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#1 Webbie05  Icon User is offline

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Topics to Explore

Posted 21 May 2012 - 10:14 PM

I'm a programming student that's still learning the basics; However, I'm looking for some guidance on where to focus my attention. As an entry level programmer in a company, what are some concepts that an individual should have a strong grasp on? What are some other things that are an added bonus? I'd also like to add that I'm pursuing a career in game development and currently using C++ with Direct X. This is the perfect place to ask because there's individuals here that have been where I am or currently have their own companies and know what they like to look for in a potential employee. Having that insight is invaluable to me. I look forward to hearing your thoughts.

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#2 modi123_1  Icon User is online

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Re: Topics to Explore

Posted 21 May 2012 - 10:59 PM

Have you checked out our 'q and a with the experts' threads?

http://www.dreaminco...th-the-experts/
http://www.dreaminco...826-qa-answers/
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#3 tlhIn`toq  Icon User is offline

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Re: Topics to Explore

Posted 22 May 2012 - 06:08 AM

View PostWebbie05, on 21 May 2012 - 11:14 PM, said:

As an entry level programmer in a company, what are some concepts that an individual should have a strong grasp on?


The ones that pertain to your product line. The ones that the senior people in your company need to know so you can make more money.

It really doesn't make a lot of sense to learn ASP if your product line doesn't use it - Unless you are looking to change employers.

Look at what the tier above you is working on. What skills is your employer hiring for, paying more for, having trouble finding, have niches to fill?
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#4 jon.kiparsky  Icon User is offline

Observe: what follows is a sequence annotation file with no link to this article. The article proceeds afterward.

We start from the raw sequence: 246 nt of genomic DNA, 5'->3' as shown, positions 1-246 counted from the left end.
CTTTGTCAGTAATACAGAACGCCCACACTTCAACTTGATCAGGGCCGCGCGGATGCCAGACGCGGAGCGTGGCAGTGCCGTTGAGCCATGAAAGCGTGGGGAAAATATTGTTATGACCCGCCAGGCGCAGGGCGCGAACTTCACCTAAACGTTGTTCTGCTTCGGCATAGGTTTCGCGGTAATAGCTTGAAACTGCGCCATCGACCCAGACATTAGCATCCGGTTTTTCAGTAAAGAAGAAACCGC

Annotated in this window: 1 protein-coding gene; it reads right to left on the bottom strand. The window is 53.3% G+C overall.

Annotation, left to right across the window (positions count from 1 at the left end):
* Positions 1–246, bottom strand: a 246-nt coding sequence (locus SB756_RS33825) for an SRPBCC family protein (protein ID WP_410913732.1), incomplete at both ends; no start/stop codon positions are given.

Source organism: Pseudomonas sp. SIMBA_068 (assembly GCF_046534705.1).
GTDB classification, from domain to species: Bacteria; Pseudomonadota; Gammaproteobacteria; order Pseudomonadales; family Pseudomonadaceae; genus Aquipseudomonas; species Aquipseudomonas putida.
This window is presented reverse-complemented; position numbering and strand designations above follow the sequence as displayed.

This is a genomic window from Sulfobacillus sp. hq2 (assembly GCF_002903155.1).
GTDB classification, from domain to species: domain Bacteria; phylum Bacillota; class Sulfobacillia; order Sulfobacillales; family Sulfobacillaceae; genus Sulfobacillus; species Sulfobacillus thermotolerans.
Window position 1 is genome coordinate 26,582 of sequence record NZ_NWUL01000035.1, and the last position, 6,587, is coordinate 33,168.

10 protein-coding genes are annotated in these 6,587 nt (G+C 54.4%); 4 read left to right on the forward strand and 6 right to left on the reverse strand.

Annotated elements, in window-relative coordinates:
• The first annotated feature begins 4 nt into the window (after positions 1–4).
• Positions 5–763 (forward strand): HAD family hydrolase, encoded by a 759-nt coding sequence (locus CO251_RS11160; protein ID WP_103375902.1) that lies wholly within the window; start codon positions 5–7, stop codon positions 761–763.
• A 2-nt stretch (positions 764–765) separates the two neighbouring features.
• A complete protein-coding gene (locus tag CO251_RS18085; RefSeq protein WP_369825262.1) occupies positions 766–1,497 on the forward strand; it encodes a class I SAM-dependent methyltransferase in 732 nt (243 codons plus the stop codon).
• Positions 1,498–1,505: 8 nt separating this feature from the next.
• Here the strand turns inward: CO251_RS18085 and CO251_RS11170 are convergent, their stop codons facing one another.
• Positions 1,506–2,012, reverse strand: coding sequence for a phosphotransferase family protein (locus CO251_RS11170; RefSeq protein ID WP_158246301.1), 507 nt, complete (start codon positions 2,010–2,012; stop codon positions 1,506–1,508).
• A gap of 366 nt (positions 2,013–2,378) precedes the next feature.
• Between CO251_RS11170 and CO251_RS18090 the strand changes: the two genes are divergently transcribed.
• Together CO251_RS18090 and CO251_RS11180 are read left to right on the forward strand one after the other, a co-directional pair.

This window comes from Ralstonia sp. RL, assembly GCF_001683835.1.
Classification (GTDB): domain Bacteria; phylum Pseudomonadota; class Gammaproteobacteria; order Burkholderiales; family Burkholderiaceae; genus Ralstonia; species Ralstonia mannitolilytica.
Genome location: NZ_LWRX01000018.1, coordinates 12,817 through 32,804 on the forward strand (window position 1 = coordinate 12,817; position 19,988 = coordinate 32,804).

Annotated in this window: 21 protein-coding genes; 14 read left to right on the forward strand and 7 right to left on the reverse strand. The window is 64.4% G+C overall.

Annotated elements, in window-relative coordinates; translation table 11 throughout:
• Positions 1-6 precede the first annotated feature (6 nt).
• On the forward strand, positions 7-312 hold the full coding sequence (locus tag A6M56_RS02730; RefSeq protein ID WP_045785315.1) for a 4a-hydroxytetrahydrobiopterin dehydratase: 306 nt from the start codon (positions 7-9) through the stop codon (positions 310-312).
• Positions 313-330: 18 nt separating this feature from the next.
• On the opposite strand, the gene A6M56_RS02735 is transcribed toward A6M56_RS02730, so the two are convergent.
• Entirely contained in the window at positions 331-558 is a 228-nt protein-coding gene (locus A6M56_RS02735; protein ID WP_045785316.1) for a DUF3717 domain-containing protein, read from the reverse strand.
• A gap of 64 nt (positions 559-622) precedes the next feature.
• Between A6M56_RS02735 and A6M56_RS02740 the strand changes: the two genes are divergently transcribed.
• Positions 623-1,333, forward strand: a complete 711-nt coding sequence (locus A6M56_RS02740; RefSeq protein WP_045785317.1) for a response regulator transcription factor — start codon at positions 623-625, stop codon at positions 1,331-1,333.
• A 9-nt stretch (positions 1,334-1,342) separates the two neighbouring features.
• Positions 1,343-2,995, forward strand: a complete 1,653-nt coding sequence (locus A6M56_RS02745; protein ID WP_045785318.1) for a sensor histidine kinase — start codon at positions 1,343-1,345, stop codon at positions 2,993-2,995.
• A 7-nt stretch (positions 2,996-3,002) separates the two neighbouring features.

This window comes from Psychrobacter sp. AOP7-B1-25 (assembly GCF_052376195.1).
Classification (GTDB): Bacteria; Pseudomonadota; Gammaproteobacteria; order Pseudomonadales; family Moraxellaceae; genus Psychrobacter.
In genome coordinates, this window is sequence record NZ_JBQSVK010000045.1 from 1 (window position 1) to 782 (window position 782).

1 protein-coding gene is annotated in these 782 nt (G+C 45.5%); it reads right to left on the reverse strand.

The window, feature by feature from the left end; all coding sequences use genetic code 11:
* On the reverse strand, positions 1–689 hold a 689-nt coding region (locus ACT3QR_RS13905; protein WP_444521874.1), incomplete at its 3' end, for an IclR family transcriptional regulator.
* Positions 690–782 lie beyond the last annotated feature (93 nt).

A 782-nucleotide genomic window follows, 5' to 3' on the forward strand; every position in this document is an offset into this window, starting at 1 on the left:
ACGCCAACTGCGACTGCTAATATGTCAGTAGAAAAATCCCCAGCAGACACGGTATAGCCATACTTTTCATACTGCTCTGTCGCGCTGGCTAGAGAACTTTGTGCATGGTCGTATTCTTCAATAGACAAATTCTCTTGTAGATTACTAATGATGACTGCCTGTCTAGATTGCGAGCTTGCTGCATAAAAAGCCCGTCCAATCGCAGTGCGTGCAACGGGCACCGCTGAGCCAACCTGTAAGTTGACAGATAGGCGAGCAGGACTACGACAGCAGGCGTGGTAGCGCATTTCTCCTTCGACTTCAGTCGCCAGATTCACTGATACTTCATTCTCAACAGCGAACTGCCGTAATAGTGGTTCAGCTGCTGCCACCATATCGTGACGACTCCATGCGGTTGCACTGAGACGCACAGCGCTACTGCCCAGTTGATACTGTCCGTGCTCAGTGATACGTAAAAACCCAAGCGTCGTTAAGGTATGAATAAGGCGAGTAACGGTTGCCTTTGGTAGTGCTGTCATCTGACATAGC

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Re: Topics to Explore

Posted 22 May 2012 - 08:14 AM

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The ones that pertain to your product line. The ones that the senior people in your company need to know so you can make more money.


There's some good sense there. I'd also say, however, that you should look at the ones that interest you. The ones that make you want to stay up until all hours playing with them, the ones that you dive into and want to go all the way down to the bottom, the ones that draw good ideas out of you. No matter what you use at your day job, those one will make you better at what you do, and if they lead to a change in employers, well, that happens a lot in this field.

Obviously, the correct course is somewhere down the middle. Try to find things you love in the technology you use and try to find ways to use the things you love in the place where you work.
I've brought perl and python into a pure windows/salesforce/metastorm shop, and people grumbled, but since it works, they don't complain.
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#5 Webbie05  Icon User is offline

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Re: Topics to Explore

Posted 22 May 2012 - 10:52 AM

View Postmodi123_1, on 21 May 2012 - 10:59 PM, said:

Have you checked out our 'q and a with the experts' threads?


I did check out the Q&A with the experts thread. It was interesting, but it wasn't quite what I was looking for.



View PosttlhIn`toq, on 22 May 2012 - 06:08 AM, said: